If you’ve written and published anything beyond an email or a Tweet, you know that first drafts suck. The same is true for your first attempt at recording a podcast episode for your business. Here’s a tip: Don’t publish content that sucks.
Conventional wisdom in the podcasting world is that the first few episodes of your podcast are going to suck. Conventional wisdom says you just need to get those sucky episodes out of your system, and then you’ll be all better on the other side of the suck.
I don’t disagree with that. Where I depart from conventional wisdom is when they translate “out of your system” to “into your podcast feed so everyone sees how much your episodes suck”.
Call me crazy, I’m not sure many businesses can afford to purposely release sucky content. In any form.
Last night I had a conversation with a new prospect about starting a business podcast for there firm. One of the questions they asked was, ”Is the market saturated?”. Of course, my answer was no, there’s plenty of room for in the market for another podcast. Even at somewhere north of 700,000 shows, there’s no upper limit and we’ve plenty of room for more podcasts.
However, we may be quickly running out of room for crappy business podcasts.
I don’t think that we podcasters, especially those of us who’ve done it for a very long time, have done a good job as stewards of the medium from a professional sense. At least not as it applies to businesses looking to get into podcasting for the first time.
Nota bene: Everything I’m about to cover is going to be highly controversial. If you’re just in podcasting for the fun of it, what I’m about to say likely doesn’t apply. But in the vast majority of cases, businesses don’t get into new mediums like podcasting for the fun of it.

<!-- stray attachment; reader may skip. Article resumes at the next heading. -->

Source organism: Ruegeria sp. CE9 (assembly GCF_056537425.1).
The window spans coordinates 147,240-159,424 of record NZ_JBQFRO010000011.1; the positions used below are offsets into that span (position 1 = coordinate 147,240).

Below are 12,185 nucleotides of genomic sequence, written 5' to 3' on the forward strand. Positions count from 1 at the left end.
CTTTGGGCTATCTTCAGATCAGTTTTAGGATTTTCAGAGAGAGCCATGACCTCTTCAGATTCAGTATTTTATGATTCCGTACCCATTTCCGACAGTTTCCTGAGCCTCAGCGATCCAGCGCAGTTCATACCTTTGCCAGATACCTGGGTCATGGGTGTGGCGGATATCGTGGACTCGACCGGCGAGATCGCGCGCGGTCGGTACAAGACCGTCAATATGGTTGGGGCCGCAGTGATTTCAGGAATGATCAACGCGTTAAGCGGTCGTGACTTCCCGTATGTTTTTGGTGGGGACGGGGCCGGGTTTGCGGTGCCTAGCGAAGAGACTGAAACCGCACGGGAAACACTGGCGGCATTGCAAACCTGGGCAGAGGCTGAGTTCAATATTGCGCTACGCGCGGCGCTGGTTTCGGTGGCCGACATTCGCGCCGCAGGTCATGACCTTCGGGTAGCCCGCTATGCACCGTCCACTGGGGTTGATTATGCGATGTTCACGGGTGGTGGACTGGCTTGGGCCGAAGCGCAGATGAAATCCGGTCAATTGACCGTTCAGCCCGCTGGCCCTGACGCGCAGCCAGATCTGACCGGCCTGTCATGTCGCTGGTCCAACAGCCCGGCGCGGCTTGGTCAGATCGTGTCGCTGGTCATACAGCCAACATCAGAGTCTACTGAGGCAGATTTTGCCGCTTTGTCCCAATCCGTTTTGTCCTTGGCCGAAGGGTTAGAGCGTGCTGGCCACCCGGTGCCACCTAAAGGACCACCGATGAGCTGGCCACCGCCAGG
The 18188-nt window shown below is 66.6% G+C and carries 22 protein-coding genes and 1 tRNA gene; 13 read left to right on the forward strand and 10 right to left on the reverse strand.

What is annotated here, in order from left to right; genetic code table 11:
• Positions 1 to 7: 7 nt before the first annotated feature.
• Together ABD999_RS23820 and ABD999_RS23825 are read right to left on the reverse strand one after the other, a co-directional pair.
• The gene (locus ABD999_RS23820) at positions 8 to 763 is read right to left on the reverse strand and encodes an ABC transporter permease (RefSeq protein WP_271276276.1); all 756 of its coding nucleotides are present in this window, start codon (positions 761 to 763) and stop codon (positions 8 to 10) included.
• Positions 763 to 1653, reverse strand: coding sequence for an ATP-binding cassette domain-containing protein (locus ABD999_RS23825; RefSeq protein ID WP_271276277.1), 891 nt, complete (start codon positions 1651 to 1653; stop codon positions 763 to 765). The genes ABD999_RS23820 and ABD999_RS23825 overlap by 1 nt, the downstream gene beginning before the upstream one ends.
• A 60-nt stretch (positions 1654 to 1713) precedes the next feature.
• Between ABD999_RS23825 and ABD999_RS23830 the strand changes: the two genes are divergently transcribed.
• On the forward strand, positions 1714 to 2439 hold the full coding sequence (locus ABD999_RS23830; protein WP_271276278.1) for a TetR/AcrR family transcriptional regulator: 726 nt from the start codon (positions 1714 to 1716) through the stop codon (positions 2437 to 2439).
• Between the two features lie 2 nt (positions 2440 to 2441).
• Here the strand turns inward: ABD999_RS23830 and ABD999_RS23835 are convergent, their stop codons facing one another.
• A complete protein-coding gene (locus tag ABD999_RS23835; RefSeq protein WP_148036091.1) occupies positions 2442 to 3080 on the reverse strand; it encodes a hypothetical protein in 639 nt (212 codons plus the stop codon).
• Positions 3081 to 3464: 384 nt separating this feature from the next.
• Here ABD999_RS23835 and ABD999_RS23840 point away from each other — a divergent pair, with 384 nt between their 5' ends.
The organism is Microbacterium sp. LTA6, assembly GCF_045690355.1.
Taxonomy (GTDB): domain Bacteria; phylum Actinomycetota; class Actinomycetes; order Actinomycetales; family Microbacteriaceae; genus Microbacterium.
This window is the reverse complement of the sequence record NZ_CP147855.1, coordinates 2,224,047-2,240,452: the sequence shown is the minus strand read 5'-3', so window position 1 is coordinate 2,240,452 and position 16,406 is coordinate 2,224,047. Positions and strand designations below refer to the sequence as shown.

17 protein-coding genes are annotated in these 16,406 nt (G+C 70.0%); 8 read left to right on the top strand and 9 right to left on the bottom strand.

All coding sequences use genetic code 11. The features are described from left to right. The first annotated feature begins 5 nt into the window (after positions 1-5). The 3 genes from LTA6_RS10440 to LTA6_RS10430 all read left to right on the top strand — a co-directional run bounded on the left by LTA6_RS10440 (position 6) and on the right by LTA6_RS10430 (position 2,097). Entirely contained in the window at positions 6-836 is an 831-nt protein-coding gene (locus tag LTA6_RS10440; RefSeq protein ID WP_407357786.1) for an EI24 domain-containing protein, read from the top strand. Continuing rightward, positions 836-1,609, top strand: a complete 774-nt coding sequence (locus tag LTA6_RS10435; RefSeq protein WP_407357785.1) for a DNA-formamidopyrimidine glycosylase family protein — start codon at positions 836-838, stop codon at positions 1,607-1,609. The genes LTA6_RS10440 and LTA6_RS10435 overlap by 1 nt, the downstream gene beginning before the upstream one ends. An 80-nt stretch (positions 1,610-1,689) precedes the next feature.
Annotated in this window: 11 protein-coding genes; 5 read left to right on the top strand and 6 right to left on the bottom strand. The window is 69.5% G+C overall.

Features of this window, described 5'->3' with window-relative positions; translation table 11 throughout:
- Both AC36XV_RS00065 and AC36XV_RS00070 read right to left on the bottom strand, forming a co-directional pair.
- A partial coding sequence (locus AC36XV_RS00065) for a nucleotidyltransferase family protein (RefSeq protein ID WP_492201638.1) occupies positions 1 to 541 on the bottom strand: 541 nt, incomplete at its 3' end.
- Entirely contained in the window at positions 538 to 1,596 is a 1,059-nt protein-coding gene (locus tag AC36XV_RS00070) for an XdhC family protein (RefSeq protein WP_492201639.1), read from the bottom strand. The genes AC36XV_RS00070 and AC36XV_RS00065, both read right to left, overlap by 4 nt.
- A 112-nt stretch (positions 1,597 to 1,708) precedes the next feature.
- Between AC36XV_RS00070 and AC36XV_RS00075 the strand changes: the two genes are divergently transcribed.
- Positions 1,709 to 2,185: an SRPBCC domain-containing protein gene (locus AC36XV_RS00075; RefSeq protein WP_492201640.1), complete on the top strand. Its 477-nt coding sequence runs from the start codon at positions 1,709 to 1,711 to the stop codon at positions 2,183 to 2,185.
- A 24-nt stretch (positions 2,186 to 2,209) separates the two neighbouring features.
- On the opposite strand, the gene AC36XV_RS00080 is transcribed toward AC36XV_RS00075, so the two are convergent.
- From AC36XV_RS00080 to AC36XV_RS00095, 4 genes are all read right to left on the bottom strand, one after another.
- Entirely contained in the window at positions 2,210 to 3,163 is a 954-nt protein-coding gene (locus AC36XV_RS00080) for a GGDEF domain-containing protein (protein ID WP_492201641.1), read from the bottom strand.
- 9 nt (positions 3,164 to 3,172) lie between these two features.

Let’s go back to correlating a first podcast episode with the first draft of something written. With the notable exception of email and social media posts, the first draft of written content is rarely published. Written content — annual report, monthly reports, chapters of a book, case studies — goes through several revisions before it’s ready for public consumption.
So true is — or at least should be — with podcasting for your business.
The very first time you start talking into a microphone, you’re probably not going to be “a natural”. There are many things you need to learn. Proper mic placement, diction, pacing, how to tell a good story… There are many skills, hard and soft, you need to learn to create good spoken-word content.
And yes, as you do more behind the mic, you will get better over time. What you need not do is shine the public spotlight on your content as you work through that “getting better” phase.
That’s a tough pill to swallow, and it goes against conventional wisdom in podcasting. I realize that the way to get better most things is learning how to be better at those things. Practice and repetition is a part of that learning. But so is bringing in additional people and mentors who are skilled knowledge workers who know what they’re doing. It’s the rare good business podcast that’s staffed by a team of one.
Conventional wisdom in podcasting is to release your early (read: sucky) episodes to the public and get feedback. You will, conventional wisdom says, find out what your listeners like and don’t like about your episodes. This is helpful, it is said, because you’re not podcasting for yourself, but for your audience.
As a seasoned business operations guy, I understand the importance of getting early feedback from the user base. But what I don’t buy is that listeners of your show’s early episodes — or even later episodes — make for a good focus group. In my experience (which mirrors the experience of many others) any feedback you get from your audience is occasional at best. As much as we talk about podcasting being a great medium for getting instant feedback from your audience, I haven’t seen evidence to back that up.